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Link to an image of this page  Link to an image of this page  [G1v p98]

Lascivia.

Wantonness

EMBLEMA LXXIX.

Delicias & mollitiem mus creditur albus
Arguere, at ratio non sat aperta mihi est.[1]
An quòd ei natura salax & multa libido est?
Ornat Romanas an quia pelle nurus?
Sarmaticum murem vocitant plerique Zibellum,[2]
Et celebris suavi est unguine muscus Arabs.[3]

The white mouse is supposed to represent self-indulgence and licentiousness, but the reason is not very clear to me. Is it because it is highly sexed and has strong sexual appetities? Or because it adorns Roman women with its fur? Many people call the civet-cat the Sarmatian mouse, and famous for its sweet oil is the Arabian musk.

Notes:

1.  The white mouse was a proverbial example of the effeminate and the promiscuous. See the Suda s.v. mus, and Apostolius, Proverbs, 11,87, who also reports its sexual proclivities.

2.  zibellum, ‘civet cat’, one source of musk, an ingredient in many perfumes. Sarmatia was the region north of the Black Sea.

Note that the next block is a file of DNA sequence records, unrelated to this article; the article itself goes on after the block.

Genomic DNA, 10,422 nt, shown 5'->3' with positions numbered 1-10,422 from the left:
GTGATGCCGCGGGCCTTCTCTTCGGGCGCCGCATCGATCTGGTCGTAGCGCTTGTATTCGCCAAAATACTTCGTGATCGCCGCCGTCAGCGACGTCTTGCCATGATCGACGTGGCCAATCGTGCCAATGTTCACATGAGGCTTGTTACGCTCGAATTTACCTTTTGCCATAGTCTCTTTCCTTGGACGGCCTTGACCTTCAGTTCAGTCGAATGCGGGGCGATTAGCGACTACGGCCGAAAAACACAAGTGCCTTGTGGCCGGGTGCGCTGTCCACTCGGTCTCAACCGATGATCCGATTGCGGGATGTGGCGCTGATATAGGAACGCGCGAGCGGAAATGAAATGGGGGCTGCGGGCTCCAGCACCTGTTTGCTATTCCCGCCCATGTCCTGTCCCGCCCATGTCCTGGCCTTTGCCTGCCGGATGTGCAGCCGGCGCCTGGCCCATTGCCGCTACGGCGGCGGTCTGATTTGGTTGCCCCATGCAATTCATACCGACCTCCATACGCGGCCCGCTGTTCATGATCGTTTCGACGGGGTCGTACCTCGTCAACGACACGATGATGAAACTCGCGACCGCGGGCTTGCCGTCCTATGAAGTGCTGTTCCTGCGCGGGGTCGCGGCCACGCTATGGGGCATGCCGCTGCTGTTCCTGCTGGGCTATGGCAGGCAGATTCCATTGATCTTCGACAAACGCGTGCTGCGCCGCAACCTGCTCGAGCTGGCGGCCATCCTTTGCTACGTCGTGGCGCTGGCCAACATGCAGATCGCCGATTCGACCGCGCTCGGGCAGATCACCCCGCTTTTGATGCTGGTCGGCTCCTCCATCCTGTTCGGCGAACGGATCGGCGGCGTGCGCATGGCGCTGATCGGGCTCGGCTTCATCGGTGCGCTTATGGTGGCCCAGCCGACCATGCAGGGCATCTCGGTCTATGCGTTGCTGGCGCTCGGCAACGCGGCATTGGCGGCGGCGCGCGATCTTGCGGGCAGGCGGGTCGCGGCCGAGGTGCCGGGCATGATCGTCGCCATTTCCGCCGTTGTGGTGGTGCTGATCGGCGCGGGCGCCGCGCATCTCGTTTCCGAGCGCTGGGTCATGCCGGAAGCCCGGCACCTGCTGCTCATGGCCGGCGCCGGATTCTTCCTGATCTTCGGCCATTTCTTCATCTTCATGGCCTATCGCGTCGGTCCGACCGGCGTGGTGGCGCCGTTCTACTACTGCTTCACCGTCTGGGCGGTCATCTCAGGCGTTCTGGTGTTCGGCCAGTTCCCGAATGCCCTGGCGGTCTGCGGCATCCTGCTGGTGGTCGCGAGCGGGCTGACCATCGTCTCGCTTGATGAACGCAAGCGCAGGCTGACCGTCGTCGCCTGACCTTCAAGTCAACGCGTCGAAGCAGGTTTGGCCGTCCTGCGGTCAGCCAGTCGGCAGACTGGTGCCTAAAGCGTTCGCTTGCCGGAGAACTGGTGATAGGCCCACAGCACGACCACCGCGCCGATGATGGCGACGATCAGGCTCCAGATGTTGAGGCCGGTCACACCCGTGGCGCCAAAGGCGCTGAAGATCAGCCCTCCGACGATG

3.  murem...muscus, ‘mouse...musk’. The words ‘mouse’ and ‘musk’ (late Latin muscus) are connected, from the mouse-shaped sac of the male animals which produce musk. Some plants have a musky smell. Muscus also means ‘moss’ - Arabia was famous for plants which produced aromatic gums (e.g. incense and nard).


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Link to an image of this page  Link to an image of this page  [P3v p230]

Temerité.

LXXIII.

Le charretier, qui veut chevaux sans frein mener,
Au precipice, helas! se void par eux trainer.
Ne te fie en celuy, que la raison ne guide,
Et qui rien autre n’a sinon son sens pour guide.[1]

commentaires.

Qui se laisse emporter à la luxure & à la cholere,
à grand’ peine fait-il jamais bonne fin. La raison
doit commander aux sens & à la passion: autrement
nostre condition seroit pire que celle des bestes. Les
chevaux sans mors ny frein, ressemblent au corps:
mais l’ame douëe de raison, resemble au charretier.
Il faut s’opposer aux commencements. Le charretier
qui a commencé à bailler bride longue à ses chevaux,
a grand’ peine s’en pourra-il jamais bien servir. Ceux
qui ne se peuvent commander, ne doyvent jamais estre
employés en l’administration de la republique. Car
comment pourra commander aux autres, & les con-
duire, celuy qui se laisse emporter à ses passions.

Notes:

1.  In general see Plato’s image of the chariot of the soul, Phaedrus, 246, as indicated in the commentary.


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